Global central banks spend $834 million an hour to keep economy alive
Major central banks pull out all the stops by deploying all weapons in their arsenal to fight the global meltdown.
Global central banks, led by the US Federal Reserve, the European Central Bank (ECB), and the Bank of Japan (BoJ), have collectively spent $834 million an hour — that’s $13.9 million per minute — for the past 18 months to keep businesses viable amid the Covid-19 led lockdowns.
According to strategists at Bank of America, trillions of dollars, euros and yen have been created to shore up the global financial system and to provide much-needed liquidity to households and businesses. It is an amount that represents the wall of money that helped companies stay afloat during lockdowns and led to the biggest stock market rally of a generation.
The Fed, ECB and BoJ have pulled out all the stops in their response to the Covid-19-induced global economic slowdown. They have maintained negative or rock-bottom interest rates and aggressively expanded quantitative easing (QE) programs into previously unchartered waters — including, to various degrees, announcing unlimited QE.
Over the past 18 months, central banks had deployed a host of traditional and nontraditional monetary tools to help fight the global meltdown. For instance, the US Federal Reserve System alone has put in $4 trillion. Other central banks responded with unprecedented intensity to the economic crisis by absorbing so much of the bond market to force down the borrowing costs.
As a result, currently, there is more than $16 trillion in debt with a negative yield, a report quoting strategists at the Bank of America has said.
Their bond-buying spree had fuelled the greatest stock market surge in a generation. However, the big question for investors is how much longer can central banks keep the cash spigots flowing at full force.
Analysts warn that consequent to central bank actions — which also include various interbank swap agreements aimed at ensuring that there are enough euro, yen and, most importantly, dollars available to sustain the international banking system — the world has entered unchartered economic and monetary waters.
Despite central banks’ aggressive monetary policy stances, long-term interest rates remain subdued, in large part due to their “yield curve control” efforts — essentially, using bond-buying operations to influence interest rate levels across the yield curve. This suggests that inflation will remain under control and economic growth will remain relatively tepid.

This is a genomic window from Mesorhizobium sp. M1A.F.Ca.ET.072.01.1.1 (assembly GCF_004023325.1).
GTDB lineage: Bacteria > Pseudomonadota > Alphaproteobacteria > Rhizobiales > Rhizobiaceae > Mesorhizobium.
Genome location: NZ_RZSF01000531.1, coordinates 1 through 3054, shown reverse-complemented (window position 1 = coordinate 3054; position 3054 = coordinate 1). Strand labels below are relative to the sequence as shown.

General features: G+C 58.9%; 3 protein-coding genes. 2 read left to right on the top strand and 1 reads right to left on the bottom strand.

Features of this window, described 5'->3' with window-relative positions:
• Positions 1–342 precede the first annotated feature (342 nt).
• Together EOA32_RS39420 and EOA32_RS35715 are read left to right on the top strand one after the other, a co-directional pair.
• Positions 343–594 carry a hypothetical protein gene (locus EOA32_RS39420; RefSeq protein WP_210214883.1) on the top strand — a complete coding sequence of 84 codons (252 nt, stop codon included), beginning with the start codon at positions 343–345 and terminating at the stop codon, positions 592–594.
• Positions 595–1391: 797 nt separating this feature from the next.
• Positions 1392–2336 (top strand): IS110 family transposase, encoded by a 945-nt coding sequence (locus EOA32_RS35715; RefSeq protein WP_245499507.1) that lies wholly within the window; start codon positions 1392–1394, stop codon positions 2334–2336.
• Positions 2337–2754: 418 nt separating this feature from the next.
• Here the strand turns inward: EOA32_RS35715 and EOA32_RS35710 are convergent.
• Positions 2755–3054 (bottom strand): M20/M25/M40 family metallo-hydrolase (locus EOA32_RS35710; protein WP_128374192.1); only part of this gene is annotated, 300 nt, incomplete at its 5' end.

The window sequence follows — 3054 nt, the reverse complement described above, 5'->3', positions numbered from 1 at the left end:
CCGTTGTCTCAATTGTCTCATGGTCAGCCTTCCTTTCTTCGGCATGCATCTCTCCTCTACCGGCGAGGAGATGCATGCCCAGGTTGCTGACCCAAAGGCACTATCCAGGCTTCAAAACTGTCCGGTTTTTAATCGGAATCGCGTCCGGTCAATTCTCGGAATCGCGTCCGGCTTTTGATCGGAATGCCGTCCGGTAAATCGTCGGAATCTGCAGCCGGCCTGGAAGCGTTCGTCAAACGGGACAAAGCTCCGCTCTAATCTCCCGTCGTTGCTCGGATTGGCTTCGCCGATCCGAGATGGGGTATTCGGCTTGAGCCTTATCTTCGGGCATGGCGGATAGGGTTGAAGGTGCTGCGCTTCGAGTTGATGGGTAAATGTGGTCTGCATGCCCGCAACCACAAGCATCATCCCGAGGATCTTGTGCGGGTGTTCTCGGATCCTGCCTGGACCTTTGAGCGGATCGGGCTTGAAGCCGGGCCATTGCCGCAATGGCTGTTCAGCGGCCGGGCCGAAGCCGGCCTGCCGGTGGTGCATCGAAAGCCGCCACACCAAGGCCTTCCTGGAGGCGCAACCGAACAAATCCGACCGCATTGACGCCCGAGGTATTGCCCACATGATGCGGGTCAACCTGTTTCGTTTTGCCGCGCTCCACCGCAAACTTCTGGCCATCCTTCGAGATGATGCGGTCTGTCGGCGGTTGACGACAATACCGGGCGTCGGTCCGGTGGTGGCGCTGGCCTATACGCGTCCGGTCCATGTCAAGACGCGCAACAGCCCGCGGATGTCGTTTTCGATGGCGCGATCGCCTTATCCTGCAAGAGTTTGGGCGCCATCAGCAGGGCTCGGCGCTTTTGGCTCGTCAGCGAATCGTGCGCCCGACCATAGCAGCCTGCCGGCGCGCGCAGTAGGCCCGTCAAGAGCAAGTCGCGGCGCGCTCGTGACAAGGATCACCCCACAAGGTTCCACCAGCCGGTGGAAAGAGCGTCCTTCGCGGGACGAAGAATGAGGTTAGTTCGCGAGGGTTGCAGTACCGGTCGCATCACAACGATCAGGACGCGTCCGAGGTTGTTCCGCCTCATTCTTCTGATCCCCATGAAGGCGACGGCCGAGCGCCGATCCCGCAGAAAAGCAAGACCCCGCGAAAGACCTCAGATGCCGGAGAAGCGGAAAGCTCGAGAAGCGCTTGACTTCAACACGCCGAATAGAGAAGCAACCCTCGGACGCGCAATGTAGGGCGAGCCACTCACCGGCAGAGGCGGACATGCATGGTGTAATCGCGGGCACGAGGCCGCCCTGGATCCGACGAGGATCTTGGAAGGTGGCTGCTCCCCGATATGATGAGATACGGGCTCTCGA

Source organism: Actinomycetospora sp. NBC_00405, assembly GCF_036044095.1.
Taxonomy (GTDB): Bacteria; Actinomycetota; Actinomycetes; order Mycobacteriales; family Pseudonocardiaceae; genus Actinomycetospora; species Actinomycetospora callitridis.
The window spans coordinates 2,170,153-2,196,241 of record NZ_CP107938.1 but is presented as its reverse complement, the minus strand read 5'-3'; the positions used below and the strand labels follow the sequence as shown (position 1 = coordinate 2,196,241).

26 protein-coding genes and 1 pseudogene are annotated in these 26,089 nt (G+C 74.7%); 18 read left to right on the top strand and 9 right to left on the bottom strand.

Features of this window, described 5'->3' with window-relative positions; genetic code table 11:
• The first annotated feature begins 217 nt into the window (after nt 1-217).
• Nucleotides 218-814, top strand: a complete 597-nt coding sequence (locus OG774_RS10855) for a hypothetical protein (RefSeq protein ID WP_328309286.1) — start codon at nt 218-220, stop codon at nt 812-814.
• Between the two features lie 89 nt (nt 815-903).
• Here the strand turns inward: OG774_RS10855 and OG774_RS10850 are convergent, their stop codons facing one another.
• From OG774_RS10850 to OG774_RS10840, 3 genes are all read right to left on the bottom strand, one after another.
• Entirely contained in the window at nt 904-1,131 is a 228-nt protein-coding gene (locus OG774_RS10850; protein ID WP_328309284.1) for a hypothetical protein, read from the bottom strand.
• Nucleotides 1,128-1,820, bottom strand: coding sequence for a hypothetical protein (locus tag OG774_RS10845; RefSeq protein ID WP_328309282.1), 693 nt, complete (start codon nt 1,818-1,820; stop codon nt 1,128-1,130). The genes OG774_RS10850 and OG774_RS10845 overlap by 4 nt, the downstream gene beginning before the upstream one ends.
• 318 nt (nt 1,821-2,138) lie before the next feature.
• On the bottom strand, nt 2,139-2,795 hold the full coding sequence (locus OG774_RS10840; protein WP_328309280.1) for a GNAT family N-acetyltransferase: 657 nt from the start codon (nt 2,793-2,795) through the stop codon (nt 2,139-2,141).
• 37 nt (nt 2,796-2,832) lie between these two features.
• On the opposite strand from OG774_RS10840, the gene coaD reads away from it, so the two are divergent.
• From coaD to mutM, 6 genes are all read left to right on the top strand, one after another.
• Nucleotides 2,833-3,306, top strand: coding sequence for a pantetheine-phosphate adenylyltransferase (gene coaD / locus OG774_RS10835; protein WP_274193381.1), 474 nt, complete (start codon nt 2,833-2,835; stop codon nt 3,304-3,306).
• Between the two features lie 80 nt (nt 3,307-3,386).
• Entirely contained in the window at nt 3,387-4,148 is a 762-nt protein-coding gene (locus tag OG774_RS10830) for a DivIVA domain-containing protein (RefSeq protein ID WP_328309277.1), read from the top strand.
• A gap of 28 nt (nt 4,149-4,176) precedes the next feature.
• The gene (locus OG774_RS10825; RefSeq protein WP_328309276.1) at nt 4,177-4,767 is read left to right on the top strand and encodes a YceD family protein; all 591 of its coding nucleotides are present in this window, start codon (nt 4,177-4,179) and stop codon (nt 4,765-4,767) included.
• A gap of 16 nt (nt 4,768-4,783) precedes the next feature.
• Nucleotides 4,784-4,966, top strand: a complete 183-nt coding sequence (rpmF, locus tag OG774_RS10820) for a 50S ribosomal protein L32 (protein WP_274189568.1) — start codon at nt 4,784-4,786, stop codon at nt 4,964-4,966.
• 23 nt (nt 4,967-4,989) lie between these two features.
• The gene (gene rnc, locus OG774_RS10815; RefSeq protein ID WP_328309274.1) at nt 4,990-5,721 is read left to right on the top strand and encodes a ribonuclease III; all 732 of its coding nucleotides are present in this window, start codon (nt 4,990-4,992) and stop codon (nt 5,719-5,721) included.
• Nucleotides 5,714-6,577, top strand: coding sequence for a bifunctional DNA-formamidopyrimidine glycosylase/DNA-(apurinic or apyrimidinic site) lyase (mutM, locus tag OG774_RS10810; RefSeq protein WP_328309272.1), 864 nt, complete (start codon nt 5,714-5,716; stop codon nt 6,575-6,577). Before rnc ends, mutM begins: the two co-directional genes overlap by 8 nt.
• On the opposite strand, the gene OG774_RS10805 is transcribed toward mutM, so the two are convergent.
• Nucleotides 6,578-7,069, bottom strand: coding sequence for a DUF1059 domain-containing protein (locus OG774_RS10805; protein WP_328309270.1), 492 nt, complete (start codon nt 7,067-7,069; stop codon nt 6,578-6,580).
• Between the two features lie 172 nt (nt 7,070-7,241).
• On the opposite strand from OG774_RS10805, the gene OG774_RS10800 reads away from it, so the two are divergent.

However, many economists fear that the rapid growth in the money supply will feed into long-term inflation and that the enormous debt piles built up during this crisis and the global financial crisis of 2007-09 will act as a drag on economic growth prospects. This combination could result in stagflation — a challenging economic situation in which high inflation is coupled with low growth in a vicious cycle.
In its June minutes, the Fed provided a particularly gloomy analysis of the prospects for the US economy. It expects unemployment to remain elevated until the end of 2021 and foresees a 6.5 per cent contraction in 2020 GDP, followed by a five per cent expansion in 2021, insufficient to return the economy to its 2019 size.
The ECB is currently running a negative interest rate policy: Its target interest rate is set below zero in a bid to encourage banks to lend. The ECB has an extensive asset purchasing programme, purchasing securities ranging from government bonds to regional and local authorities’ bonds, corporate bonds, asset-backed securities and covered bonds. It was engaged in ongoing QE before the crisis hit in the first quarter. Since then, it has expanded its QE programme and rolled out a €1.35 trillion Pandemic Emergency Purchase Programme to purchase additional securities.
The BoJ has spent decades battling a secular decline in the Japanese economy and persistently low inflation and deflation. Like the Fed and the ECB, the BoJ also anticipates that the Japanese economy would be hit hard by the coronavirus.
In response, it has expanded its QE programme, removing the limits on the amount of Japanese government bonds it can purchase.
After years of QE, the BoJ owns over 50 per cent of outstanding JGBs and this is likely to grow further as it pursues a policy of unlimited QE. It has also maintained its negative interest rate policy and signaled that this policy will remain in place until growth and inflation resume.
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